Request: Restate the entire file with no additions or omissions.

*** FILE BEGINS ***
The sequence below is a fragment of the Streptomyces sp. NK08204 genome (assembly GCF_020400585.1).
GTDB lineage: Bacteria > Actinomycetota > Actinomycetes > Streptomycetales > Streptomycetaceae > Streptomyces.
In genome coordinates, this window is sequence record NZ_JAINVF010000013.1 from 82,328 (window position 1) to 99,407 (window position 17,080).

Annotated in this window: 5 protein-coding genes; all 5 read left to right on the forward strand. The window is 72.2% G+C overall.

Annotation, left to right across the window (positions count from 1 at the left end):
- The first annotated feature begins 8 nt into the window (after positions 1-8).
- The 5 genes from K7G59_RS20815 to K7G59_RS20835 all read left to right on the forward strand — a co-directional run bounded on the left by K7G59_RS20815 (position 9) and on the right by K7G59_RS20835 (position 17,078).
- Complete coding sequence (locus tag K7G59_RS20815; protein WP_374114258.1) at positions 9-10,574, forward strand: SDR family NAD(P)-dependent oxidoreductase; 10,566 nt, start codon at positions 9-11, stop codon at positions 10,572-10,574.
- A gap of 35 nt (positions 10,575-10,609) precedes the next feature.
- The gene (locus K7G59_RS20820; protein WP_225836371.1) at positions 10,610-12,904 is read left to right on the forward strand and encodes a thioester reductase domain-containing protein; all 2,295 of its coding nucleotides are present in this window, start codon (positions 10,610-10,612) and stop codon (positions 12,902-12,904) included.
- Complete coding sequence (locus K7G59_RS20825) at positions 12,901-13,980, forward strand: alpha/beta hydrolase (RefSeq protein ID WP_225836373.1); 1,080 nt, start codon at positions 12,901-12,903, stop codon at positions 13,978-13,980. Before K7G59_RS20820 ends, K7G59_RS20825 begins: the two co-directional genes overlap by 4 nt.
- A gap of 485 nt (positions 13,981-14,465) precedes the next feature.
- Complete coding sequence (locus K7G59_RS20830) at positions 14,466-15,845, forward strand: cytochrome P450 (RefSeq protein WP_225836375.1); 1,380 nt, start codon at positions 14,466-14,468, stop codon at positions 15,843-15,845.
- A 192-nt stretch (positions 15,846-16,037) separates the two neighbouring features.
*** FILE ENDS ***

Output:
The sequence below is a fragment of the Streptomyces sp. NK08204 genome (assembly GCF_020400585.1).
GTDB lineage: Bacteria > Actinomycetota > Actinomycetes > Streptomycetales > Streptomycetaceae > Streptomyces.
In genome coordinates, this window is sequence record NZ_JAINVF010000013.1 from 82,328 (window position 1) to 99,407 (window position 17,080).

Annotated in this window: 5 protein-coding genes; all 5 read left to right on the forward strand. The window is 72.2% G+C overall.

Annotation, left to right across the window (positions count from 1 at the left end):
- The first annotated feature begins 8 nt into the window (after positions 1-8).
- The 5 genes from K7G59_RS20815 to K7G59_RS20835 all read left to right on the forward strand — a co-directional run bounded on the left by K7G59_RS20815 (position 9) and on the right by K7G59_RS20835 (position 17,078).
- Complete coding sequence (locus tag K7G59_RS20815; protein WP_374114258.1) at positions 9-10,574, forward strand: SDR family NAD(P)-dependent oxidoreductase; 10,566 nt, start codon at positions 9-11, stop codon at positions 10,572-10,574.
- A gap of 35 nt (positions 10,575-10,609) precedes the next feature.
- The gene (locus K7G59_RS20820; protein WP_225836371.1) at positions 10,610-12,904 is read left to right on the forward strand and encodes a thioester reductase domain-containing protein; all 2,295 of its coding nucleotides are present in this window, start codon (positions 10,610-10,612) and stop codon (positions 12,902-12,904) included.
- Complete coding sequence (locus K7G59_RS20825) at positions 12,901-13,980, forward strand: alpha/beta hydrolase (RefSeq protein ID WP_225836373.1); 1,080 nt, start codon at positions 12,901-12,903, stop codon at positions 13,978-13,980. Before K7G59_RS20820 ends, K7G59_RS20825 begins: the two co-directional genes overlap by 4 nt.
- A gap of 485 nt (positions 13,981-14,465) precedes the next feature.
- Complete coding sequence (locus K7G59_RS20830) at positions 14,466-15,845, forward strand: cytochrome P450 (RefSeq protein WP_225836375.1); 1,380 nt, start codon at positions 14,466-14,468, stop codon at positions 15,843-15,845.
- A 192-nt stretch (positions 15,846-16,037) separates the two neighbouring features.